Some of the ideas The Elements of Eloquence expand on concepts found in my ELB books, referring to the flexibility of rules and matters of style. Rhetoric puts names to these ideas, such as hyperbaton, the practice of creating sentences that do not fit the usual word order expectations. Some are structural, others more poetic, such as synaesthesia, the cross-application of senses  (e.g. Hanslick’s quote, criticising Tchaikovsky, “this music stinks to the ear”). There are some 39 such rhetorical devices covered in the book.

This book is lightly written, making the subject accessible and giving an easy summary of the ideas. It goes beyond the ordinary in English writing (and general usage) to explain why many supposed errors may actually be deliberate (particularly consider enallage, a deliberate grammatical mistake), and how very unusual sentences work. It won’t necessarily tell you exactly when you can get away with using these devices, as they are very nuanced, but it will raise your awareness of them.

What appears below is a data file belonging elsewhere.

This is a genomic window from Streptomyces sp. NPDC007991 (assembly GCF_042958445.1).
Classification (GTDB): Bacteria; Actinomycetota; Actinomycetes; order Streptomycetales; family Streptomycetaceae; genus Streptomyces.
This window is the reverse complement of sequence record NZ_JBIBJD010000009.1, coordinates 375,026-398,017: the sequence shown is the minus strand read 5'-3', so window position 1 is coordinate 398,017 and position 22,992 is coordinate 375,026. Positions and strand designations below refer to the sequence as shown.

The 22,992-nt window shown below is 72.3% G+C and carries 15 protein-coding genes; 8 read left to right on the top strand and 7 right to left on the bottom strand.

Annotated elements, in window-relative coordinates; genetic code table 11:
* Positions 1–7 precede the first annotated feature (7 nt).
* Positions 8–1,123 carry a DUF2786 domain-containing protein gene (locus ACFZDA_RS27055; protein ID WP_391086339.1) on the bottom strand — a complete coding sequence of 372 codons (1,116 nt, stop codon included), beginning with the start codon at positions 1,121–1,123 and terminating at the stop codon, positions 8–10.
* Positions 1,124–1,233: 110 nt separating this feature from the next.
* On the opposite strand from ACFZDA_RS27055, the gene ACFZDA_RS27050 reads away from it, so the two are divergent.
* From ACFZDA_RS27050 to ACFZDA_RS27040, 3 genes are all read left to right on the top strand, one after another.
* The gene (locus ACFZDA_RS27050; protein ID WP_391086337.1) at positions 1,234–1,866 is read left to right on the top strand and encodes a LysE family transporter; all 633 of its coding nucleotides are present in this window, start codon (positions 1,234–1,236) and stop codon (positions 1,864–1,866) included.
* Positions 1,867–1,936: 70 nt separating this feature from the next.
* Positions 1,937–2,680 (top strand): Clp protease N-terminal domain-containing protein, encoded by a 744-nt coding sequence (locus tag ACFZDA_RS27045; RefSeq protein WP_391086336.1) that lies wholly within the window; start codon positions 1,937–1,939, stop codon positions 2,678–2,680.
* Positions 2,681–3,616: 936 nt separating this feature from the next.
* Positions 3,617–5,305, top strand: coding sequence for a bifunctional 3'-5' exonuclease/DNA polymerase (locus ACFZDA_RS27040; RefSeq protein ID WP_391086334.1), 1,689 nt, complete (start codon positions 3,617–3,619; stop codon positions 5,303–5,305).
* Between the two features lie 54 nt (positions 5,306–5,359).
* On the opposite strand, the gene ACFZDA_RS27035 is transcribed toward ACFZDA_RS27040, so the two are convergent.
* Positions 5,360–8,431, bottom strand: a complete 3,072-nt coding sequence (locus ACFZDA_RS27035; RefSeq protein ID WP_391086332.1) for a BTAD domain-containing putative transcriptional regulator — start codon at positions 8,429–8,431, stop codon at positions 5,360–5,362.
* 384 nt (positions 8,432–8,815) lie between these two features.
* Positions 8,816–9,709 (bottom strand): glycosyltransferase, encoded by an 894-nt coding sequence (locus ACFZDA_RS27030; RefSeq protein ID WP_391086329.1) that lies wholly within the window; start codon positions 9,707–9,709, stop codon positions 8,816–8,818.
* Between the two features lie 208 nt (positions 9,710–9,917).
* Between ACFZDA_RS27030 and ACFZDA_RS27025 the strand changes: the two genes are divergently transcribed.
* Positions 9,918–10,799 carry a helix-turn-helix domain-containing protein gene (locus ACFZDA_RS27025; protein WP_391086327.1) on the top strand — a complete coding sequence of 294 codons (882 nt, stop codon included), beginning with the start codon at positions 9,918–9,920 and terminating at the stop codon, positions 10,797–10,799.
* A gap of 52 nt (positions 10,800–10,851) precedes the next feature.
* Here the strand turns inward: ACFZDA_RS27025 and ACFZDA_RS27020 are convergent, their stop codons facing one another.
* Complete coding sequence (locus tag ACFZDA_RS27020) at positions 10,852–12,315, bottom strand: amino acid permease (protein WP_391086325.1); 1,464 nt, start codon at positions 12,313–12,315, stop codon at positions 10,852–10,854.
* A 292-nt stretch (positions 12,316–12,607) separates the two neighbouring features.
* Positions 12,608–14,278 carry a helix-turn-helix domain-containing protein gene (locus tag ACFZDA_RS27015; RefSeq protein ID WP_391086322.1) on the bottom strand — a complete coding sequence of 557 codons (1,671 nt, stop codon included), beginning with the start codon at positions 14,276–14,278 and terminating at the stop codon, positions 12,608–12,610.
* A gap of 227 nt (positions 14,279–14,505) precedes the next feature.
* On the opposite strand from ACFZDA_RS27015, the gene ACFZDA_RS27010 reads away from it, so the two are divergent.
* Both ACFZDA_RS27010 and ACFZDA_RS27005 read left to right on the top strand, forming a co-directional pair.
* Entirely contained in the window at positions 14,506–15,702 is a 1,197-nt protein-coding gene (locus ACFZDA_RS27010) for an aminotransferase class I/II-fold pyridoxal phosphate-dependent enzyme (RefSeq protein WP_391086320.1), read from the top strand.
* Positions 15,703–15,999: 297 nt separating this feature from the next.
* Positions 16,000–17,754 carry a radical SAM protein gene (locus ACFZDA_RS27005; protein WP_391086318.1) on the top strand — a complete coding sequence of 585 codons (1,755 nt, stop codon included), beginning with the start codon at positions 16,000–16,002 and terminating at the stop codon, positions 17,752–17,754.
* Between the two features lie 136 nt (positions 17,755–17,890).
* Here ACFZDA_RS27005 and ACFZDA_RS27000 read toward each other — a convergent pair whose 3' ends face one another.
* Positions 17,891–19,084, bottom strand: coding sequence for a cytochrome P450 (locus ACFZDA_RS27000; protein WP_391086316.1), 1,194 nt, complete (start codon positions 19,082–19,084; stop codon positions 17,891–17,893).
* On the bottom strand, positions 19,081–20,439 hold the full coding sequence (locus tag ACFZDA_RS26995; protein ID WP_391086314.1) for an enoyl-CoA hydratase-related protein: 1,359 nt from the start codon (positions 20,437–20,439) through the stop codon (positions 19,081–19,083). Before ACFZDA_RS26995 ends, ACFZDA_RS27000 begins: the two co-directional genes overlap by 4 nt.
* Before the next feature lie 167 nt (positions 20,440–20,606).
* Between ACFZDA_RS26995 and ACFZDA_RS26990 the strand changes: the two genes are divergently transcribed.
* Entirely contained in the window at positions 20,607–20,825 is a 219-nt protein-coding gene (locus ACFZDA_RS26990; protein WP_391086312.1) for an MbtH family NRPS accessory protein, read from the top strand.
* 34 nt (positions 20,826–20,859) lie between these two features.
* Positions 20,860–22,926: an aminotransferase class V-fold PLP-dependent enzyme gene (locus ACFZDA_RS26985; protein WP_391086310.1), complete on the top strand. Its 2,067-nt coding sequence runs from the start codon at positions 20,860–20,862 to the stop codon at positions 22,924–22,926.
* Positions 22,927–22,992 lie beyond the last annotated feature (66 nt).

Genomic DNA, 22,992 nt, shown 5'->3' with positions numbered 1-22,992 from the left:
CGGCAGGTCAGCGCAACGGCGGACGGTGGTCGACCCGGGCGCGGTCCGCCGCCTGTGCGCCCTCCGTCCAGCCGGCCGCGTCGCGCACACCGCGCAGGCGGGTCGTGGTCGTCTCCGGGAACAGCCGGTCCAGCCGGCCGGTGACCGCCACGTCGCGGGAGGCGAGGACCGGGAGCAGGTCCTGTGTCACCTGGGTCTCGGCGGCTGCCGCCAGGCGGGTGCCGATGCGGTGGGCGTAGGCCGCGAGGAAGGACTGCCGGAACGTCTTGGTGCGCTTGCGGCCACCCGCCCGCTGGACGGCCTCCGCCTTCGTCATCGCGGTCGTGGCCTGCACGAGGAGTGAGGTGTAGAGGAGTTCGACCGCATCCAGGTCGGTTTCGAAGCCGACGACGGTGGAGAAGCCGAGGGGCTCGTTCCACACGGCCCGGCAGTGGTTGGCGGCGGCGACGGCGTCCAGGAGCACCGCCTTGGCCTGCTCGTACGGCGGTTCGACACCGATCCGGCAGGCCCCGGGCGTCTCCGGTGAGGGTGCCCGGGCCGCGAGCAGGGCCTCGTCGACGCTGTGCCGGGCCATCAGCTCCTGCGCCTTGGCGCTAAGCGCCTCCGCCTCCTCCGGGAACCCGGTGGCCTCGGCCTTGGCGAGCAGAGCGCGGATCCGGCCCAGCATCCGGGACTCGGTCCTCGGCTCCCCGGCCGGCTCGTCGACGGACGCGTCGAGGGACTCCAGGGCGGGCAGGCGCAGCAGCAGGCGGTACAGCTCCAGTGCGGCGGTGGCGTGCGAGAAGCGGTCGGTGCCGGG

Such incredibly specific techniques in English are ideas I would like to explore myself, as a future instructive guide for foreign learners, but it makes me happy that a book like this already exists, providing a window into a fascinating and rarely discussed area. If you’d like to give it a read, check out The Elements of Eloquence here.

Simple States or Passive Voice?

simple passive verb formsI recently had a question through this website but the return email didn’t work, so I’ve posted my answer in the hope that the reader sees it! It relates to spotting the difference between the past simple and the passive voice – specifically, how we can use different verb forms to follow the verb to be. Here we go: Continue reading

Recognising verb constructions following “to be”

to be verb formsThe verb “to be” can be used in descriptive clauses or as an auxiliary verb to create certain grammatical structures, such as the continuous tenses and the passive voice. This can lead to confusion when a verb or verb form follows the verb “to be” – how do you recognise which structure is being used? Consider this example: “The museum is supposed to be _______ in the morning.” (open) Opening would form the continuous tense, open would be an adjective form, opened would form a passive sentence. Each of these could be arguably correct – so how do we know the difference? Continue reading